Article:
Pretty much every serious conversation about the current anxiety surrounding Todd Phillips’ Joker has to, at some point or another, reckon with happened the night its spiritual predecessor, The Dark Knight, arrived in theaters. An armed gunman—who, coincidentally or not, seemed to embody the movie’s villain and his ethos of random, violent chaos—walked into a theater in Colorado and murdered 12 people, injuring dozens more. Despite what tricks of memory might sometimes suggest, James Holmes was not dressed like Heath Ledger’s Joker when he performed these actions. (He was actually wearing a makeshift tactical assault kit, although at least some people in attendance that night thought he was in some kind of costume.) But it’s not hard to see the lingering effects of Holmes’ actions in the increased scrutiny and security surrounding the release of the upcoming Joaquin Phoenix feature—including news tonight that independent theater chain Landmark Theatres is banning all costumes at screenings of the film.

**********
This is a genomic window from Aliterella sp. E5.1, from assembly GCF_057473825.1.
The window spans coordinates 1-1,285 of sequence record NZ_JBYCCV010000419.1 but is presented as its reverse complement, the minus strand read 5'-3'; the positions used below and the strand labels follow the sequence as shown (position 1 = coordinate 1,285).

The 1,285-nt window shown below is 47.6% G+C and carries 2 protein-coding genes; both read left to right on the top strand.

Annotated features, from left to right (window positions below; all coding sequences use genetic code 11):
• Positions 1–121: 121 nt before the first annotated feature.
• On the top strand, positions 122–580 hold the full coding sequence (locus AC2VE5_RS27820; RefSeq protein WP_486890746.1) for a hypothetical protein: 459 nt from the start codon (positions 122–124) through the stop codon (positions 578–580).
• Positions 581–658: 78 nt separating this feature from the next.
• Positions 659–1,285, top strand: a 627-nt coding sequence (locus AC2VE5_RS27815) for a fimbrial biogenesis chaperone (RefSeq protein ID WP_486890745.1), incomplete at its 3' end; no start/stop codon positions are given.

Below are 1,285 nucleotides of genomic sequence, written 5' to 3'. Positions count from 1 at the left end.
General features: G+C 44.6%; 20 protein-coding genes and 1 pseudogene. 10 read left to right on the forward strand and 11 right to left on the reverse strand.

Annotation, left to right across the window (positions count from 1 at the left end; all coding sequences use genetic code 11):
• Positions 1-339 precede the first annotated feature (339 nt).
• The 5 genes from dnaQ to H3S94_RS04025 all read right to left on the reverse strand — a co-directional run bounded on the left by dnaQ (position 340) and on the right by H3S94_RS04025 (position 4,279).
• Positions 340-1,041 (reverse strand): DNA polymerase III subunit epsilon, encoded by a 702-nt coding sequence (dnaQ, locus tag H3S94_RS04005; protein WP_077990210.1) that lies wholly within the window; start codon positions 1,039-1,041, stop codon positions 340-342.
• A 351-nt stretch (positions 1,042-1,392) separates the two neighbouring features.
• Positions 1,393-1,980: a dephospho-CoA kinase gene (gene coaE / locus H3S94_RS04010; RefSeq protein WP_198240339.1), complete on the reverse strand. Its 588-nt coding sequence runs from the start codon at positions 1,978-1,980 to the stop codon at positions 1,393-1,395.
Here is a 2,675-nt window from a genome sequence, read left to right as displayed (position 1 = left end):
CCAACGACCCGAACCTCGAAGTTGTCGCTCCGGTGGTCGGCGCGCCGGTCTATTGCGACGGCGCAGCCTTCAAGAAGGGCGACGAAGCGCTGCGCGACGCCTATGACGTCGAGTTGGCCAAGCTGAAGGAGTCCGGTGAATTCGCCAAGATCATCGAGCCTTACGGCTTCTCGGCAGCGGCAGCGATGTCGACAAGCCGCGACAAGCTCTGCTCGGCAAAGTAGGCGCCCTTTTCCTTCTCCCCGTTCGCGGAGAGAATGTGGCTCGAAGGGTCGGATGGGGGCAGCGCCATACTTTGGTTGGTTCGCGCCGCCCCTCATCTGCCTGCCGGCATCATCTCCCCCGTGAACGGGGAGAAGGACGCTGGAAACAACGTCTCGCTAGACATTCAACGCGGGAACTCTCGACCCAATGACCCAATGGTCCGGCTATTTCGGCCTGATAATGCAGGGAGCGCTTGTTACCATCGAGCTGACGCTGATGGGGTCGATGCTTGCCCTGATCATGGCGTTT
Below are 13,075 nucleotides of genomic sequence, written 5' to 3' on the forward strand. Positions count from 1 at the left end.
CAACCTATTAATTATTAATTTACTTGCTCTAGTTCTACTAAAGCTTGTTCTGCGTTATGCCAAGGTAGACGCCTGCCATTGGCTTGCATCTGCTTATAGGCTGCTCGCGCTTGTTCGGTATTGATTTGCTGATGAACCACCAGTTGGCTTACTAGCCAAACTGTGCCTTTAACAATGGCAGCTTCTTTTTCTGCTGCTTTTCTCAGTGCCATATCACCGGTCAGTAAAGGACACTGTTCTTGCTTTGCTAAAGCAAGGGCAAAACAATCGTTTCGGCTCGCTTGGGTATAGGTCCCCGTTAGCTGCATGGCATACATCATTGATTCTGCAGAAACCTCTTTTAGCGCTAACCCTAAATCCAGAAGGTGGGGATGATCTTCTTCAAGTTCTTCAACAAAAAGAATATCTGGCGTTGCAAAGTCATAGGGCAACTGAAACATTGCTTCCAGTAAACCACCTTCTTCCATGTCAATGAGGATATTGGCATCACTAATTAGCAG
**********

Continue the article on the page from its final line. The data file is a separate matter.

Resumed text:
The chain normally bans face masks and toy weapons at its showings (itself largely a reaction to the Aurora, Colorado massacre), but allows other costumes; however, Joker screenings will fully ban all costumes, period. “I want customers to be comfortable in their surroundings,” the company’s president told The Hollywood Reporter today. Per the same article, other theater chains around the U.S. have instituted less serious precautions; neither AMC or Regal have banned costumes, but were careful to reiterate their standing policies about face-obscuring items.
Joker opens nationwide on October 4.